Tuesday, May 3rd, 2011

The 6 Creepiest Things

Hiding in Your DNA

By: C. Coville

April 28, 2011 1,054,500 views

Grandparent-Based Death Time Bombs

We’ve mentioned before that your father’s smoking could have made you fat. What we didn’t mention, though, was that your grandparents’ actions could also have doomed you to a short and unhappy life. Man, what did you do to piss off all of history? ‘Cause it sure seems to hate the crap out of you.

Via Wikimedia Commons
Do you owe Napoleon money? Dude, just pay it already.

A study in Sweden revealed a strange pattern in a rural community that had gone through periods of both famine and abundance in the 19th century. The study found that the grandsons of men who’d had childhoods coinciding with abundant years — i.e., the ones who had stuffed their faces with grain for a season or two — had a life expectancy of 32 years less than the grandsons of those who had experienced famine, with the deaths caused mainly by diabetes, heart disease and presumably the shame of having extremely fat grandparents. Daughters with gluttonous grandmothers suffered a similar fate.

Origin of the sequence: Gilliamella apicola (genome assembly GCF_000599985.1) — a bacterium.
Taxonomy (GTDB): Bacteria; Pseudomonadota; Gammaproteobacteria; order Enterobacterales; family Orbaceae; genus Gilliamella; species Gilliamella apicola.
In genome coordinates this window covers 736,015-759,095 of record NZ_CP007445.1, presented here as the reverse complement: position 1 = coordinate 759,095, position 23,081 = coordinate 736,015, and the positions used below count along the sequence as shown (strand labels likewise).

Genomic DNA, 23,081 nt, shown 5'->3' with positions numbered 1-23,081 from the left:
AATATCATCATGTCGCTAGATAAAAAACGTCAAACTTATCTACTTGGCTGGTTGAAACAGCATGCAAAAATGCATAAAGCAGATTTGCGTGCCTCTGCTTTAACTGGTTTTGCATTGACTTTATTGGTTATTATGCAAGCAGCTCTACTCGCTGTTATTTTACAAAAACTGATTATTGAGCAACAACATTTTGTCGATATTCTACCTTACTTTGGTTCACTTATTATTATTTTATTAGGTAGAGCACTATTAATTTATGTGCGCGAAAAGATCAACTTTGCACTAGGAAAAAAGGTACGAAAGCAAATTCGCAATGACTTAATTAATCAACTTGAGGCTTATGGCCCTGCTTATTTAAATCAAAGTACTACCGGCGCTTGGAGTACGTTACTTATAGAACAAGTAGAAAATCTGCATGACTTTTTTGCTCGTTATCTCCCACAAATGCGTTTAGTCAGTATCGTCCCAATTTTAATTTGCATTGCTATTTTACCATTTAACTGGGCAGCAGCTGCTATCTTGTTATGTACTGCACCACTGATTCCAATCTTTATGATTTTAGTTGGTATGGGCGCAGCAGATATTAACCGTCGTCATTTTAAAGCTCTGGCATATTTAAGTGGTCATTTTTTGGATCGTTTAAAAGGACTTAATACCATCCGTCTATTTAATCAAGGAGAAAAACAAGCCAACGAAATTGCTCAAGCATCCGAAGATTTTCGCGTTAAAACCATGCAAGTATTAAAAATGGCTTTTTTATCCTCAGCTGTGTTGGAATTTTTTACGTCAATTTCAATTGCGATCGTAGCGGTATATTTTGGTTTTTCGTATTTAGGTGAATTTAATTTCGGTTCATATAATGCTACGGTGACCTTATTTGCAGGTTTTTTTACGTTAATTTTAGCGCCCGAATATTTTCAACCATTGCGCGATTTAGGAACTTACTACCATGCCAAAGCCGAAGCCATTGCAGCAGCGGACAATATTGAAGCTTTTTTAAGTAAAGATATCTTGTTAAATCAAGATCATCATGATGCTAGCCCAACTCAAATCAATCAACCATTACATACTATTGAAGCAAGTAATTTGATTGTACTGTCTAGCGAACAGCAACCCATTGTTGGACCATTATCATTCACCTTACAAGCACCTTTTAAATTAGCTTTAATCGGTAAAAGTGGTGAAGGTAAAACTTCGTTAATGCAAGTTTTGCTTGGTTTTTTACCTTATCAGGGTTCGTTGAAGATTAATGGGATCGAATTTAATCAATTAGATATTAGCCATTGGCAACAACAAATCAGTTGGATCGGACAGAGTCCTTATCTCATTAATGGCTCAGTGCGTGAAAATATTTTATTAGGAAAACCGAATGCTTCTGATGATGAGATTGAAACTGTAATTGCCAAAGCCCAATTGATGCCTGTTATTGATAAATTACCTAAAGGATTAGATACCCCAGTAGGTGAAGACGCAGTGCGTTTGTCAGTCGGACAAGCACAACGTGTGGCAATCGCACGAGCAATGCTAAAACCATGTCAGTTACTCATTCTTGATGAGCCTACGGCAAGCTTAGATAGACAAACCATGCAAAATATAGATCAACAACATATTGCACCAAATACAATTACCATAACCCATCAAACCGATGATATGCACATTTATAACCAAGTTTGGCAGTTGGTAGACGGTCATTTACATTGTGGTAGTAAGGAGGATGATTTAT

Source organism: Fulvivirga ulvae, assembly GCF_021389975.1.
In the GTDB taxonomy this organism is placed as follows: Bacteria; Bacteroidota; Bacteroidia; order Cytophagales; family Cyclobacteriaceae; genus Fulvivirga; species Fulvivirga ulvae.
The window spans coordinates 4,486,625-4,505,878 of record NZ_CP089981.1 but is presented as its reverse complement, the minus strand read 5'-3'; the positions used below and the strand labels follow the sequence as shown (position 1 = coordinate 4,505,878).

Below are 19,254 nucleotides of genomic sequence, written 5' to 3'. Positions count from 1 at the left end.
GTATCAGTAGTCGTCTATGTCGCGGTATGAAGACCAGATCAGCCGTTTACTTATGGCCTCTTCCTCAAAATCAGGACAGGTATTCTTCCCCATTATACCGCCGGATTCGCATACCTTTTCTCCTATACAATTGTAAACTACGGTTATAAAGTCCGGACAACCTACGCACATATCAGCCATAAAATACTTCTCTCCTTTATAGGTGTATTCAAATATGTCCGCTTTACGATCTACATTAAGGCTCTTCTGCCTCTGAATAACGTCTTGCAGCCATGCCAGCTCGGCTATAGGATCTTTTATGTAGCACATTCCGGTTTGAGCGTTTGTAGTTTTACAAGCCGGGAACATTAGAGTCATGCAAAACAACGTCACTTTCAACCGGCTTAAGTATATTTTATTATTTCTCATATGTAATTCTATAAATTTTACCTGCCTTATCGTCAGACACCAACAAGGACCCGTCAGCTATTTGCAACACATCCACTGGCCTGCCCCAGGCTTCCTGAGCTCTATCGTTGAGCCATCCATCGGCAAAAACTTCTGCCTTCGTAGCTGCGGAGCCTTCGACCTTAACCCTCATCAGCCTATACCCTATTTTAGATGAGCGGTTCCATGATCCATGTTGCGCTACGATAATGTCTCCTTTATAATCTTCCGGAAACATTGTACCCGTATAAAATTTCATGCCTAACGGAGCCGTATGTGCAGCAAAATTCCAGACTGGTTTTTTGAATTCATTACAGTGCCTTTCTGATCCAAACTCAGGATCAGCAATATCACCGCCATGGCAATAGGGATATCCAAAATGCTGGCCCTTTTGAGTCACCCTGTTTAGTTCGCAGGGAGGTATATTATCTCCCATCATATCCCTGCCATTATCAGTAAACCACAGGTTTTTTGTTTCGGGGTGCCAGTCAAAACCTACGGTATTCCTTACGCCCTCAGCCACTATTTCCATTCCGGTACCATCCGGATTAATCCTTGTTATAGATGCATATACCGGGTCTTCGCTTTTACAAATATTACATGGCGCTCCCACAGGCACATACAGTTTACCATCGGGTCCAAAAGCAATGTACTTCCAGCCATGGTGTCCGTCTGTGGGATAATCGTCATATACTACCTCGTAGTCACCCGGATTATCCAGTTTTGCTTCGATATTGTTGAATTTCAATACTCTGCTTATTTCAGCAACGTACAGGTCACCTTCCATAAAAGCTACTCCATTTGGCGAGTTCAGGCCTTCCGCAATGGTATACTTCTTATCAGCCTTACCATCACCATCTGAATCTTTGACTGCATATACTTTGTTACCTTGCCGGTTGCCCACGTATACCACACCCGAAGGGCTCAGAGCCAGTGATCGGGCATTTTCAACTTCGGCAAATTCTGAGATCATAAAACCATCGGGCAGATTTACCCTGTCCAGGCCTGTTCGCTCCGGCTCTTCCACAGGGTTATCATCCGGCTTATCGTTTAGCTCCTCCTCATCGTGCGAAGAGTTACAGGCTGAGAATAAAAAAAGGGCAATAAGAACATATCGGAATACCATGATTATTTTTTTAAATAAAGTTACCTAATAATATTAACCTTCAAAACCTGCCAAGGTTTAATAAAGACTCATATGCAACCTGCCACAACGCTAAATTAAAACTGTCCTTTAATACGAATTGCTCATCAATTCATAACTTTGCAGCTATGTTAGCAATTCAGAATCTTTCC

Though we admit that eating enough to kill future generations is pretty damn impressive.

Luckily, this delayed-reaction DNA sabotage doesn’t always have to be negative: Mice exposed to “enriched” learning environments developed an improved memory that was passed on to offspring that had never experienced it. Man, it seems like just about anything you do with your life now has a serious impact on the genetics of later generations. So it’s a good thing you’re snacking on broccoli and stimulating your mind with such an esteemed source of learning on your way to save that orphanage, right?


Bug Poop

The assassin bug of South America lands on the faces of sleeping humans and sucks their blood while pooping on them at the same time, proving once again that nature is a sick and murderous pervert. Wait, did you just have a seizure? Weren’t you reading an article on DNA? What the hell are we doing talking about bugs? Oh, God, there aren’t bugs in your DNA, are there?! Relax, relax, it’s nothing like that: It’s just a parasite that lives in the poop floating in your bloodstream.

Above: Ew.

See, when the bug’s victim scratches the bite, the crap sitting on the wound enters his system. And since assassin bugs carry the parasite T. cruzi, you get a free bonus prize with your shit-blood: Chagas disease. This condition can severely damage the heart and digestive system, producing, among other things, a symptom known as “enlarged colon.” It’s responsible for about 20,000 deaths a year, mostly in South America, but it occasionally pops up in the U.S. as well. Researchers who deliberately infected chicken eggs with T. cruzi and then tested the offspring of the infected chickens that emerged found that not only did those chickens have the parasite DNA, but so did their offspring, and so on.
And all of their omelets tasted like shit.